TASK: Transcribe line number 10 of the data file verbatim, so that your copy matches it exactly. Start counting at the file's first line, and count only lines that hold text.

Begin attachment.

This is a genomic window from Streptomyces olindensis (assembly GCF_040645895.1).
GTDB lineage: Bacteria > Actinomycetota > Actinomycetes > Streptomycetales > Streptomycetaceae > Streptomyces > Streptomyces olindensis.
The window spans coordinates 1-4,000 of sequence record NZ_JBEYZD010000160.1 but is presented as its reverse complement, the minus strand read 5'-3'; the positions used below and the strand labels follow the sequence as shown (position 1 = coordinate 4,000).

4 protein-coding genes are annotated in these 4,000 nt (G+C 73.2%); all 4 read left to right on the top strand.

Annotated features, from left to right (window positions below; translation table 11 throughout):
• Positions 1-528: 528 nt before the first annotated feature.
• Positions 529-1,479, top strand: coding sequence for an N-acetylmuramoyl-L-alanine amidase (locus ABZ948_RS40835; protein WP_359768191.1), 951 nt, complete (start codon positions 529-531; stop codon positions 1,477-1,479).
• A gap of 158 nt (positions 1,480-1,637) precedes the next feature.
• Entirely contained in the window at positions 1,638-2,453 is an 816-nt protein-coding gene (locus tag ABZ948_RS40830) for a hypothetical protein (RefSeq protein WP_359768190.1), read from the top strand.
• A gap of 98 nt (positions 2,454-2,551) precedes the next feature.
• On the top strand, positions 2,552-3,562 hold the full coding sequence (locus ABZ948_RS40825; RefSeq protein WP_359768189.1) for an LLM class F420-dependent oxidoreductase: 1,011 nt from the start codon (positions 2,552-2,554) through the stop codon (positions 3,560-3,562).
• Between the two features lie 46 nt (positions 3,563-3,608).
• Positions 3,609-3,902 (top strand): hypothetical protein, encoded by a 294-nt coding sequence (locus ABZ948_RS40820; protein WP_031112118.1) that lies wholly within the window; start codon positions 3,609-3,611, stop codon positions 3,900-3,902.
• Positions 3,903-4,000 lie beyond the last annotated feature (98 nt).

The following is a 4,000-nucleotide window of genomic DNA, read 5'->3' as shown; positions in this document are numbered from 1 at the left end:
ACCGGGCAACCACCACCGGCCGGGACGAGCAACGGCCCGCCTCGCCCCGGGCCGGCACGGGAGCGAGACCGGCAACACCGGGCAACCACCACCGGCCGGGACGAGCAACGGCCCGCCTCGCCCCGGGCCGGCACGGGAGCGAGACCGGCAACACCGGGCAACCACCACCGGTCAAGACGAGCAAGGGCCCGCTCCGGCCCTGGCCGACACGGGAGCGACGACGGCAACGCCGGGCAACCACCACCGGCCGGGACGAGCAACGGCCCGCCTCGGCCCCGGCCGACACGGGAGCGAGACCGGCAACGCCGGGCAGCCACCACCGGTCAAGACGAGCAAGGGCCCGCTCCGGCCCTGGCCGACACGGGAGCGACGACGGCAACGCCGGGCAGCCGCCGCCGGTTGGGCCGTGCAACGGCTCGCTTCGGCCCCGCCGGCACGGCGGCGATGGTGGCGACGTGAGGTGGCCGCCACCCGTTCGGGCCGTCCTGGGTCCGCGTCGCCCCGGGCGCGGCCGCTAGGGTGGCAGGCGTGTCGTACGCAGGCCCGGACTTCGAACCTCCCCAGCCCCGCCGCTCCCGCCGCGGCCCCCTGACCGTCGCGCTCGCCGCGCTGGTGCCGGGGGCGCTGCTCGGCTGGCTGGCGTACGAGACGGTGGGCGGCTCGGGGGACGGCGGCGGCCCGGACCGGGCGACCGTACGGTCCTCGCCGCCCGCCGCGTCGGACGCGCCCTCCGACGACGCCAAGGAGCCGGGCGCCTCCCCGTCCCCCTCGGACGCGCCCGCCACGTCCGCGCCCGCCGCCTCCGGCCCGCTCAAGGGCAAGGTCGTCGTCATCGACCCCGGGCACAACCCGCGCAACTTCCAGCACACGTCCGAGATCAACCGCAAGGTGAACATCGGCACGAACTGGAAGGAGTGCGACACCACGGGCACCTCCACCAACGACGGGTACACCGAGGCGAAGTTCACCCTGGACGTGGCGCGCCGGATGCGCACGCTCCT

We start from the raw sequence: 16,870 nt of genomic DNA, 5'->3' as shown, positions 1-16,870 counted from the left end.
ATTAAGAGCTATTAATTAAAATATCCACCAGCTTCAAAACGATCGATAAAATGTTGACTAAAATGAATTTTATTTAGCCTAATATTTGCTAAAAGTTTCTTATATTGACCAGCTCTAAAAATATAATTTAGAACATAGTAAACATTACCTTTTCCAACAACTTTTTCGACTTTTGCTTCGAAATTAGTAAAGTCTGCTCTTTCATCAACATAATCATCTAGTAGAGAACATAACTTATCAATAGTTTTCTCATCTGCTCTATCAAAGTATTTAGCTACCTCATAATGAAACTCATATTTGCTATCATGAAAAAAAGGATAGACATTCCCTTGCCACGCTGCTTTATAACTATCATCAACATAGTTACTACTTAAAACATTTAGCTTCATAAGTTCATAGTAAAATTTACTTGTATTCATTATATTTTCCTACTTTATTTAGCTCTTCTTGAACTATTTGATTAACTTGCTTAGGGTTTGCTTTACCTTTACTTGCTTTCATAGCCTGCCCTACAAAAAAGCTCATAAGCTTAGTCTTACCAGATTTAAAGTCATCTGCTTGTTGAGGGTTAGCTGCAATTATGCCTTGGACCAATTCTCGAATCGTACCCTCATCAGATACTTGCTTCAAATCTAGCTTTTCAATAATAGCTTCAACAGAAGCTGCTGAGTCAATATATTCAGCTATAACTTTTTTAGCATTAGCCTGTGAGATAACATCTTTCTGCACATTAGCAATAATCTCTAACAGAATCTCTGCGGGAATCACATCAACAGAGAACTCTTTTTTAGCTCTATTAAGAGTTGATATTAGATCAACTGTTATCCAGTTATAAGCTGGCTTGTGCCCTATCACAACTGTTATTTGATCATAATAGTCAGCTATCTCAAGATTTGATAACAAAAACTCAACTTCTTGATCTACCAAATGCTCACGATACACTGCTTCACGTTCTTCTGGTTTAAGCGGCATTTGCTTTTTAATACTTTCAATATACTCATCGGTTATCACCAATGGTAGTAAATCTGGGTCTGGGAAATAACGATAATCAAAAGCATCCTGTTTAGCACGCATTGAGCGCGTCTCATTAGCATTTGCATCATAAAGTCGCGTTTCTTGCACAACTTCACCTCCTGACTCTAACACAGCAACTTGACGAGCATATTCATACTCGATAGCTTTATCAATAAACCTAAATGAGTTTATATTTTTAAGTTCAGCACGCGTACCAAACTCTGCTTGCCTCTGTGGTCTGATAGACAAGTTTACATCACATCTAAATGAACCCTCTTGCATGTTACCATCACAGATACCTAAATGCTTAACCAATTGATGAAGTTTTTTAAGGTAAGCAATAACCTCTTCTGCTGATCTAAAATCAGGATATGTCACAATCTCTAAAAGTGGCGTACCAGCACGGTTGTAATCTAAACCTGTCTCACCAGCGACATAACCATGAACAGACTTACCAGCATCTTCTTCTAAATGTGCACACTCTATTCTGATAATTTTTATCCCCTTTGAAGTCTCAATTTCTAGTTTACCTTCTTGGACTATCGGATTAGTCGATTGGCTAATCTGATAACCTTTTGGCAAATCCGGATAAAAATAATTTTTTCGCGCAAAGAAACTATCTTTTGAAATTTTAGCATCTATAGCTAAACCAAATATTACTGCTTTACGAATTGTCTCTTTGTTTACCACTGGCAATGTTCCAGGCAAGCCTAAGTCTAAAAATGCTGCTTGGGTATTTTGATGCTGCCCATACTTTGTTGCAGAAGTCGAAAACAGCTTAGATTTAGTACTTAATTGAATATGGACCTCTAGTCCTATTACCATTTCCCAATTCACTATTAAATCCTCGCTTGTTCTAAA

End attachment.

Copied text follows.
• A gap of 98 nt (positions 2,454-2,551) precedes the next feature.